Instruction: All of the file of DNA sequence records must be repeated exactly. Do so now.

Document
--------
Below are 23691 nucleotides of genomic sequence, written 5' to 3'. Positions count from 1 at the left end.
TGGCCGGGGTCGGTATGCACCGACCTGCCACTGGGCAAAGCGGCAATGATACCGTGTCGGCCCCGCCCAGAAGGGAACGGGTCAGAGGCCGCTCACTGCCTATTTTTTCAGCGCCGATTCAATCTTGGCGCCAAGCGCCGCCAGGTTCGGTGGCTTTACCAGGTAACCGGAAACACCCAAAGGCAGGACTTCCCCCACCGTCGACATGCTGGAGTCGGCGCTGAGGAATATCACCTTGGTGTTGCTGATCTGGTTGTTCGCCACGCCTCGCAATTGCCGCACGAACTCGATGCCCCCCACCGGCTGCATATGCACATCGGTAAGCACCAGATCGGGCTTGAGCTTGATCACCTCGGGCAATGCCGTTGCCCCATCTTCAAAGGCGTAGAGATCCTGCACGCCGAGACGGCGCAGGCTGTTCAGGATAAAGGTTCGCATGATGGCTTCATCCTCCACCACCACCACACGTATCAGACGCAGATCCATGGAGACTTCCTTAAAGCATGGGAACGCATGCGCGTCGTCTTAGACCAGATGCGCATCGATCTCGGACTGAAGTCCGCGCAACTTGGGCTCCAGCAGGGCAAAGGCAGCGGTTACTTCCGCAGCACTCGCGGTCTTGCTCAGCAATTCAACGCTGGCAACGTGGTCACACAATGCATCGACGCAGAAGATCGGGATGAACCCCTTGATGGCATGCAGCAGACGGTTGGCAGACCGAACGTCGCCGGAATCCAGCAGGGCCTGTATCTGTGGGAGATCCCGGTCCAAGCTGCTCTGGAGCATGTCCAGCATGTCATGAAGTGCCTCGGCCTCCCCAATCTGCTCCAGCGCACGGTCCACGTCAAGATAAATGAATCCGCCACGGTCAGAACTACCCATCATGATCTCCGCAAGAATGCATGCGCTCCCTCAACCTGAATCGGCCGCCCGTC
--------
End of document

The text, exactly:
Below are 23691 nucleotides of genomic sequence, written 5' to 3'. Positions count from 1 at the left end.
TGGCCGGGGTCGGTATGCACCGACCTGCCACTGGGCAAAGCGGCAATGATACCGTGTCGGCCCCGCCCAGAAGGGAACGGGTCAGAGGCCGCTCACTGCCTATTTTTTCAGCGCCGATTCAATCTTGGCGCCAAGCGCCGCCAGGTTCGGTGGCTTTACCAGGTAACCGGAAACACCCAAAGGCAGGACTTCCCCCACCGTCGACATGCTGGAGTCGGCGCTGAGGAATATCACCTTGGTGTTGCTGATCTGGTTGTTCGCCACGCCTCGCAATTGCCGCACGAACTCGATGCCCCCCACCGGCTGCATATGCACATCGGTAAGCACCAGATCGGGCTTGAGCTTGATCACCTCGGGCAATGCCGTTGCCCCATCTTCAAAGGCGTAGAGATCCTGCACGCCGAGACGGCGCAGGCTGTTCAGGATAAAGGTTCGCATGATGGCTTCATCCTCCACCACCACCACACGTATCAGACGCAGATCCATGGAGACTTCCTTAAAGCATGGGAACGCATGCGCGTCGTCTTAGACCAGATGCGCATCGATCTCGGACTGAAGTCCGCGCAACTTGGGCTCCAGCAGGGCAAAGGCAGCGGTTACTTCCGCAGCACTCGCGGTCTTGCTCAGCAATTCAACGCTGGCAACGTGGTCACACAATGCATCGACGCAGAAGATCGGGATGAACCCCTTGATGGCATGCAGCAGACGGTTGGCAGACCGAACGTCGCCGGAATCCAGCAGGGCCTGTATCTGTGGGAGATCCCGGTCCAAGCTGCTCTGGAGCATGTCCAGCATGTCATGAAGTGCCTCGGCCTCCCCAATCTGCTCCAGCGCACGGTCCACGTCAAGATAAATGAATCCGCCACGGTCAGAACTACCCATCATGATCTCCGCAAGAATGCATGCGCTCCCTCAACCTGAATCGGCCGCCCGTC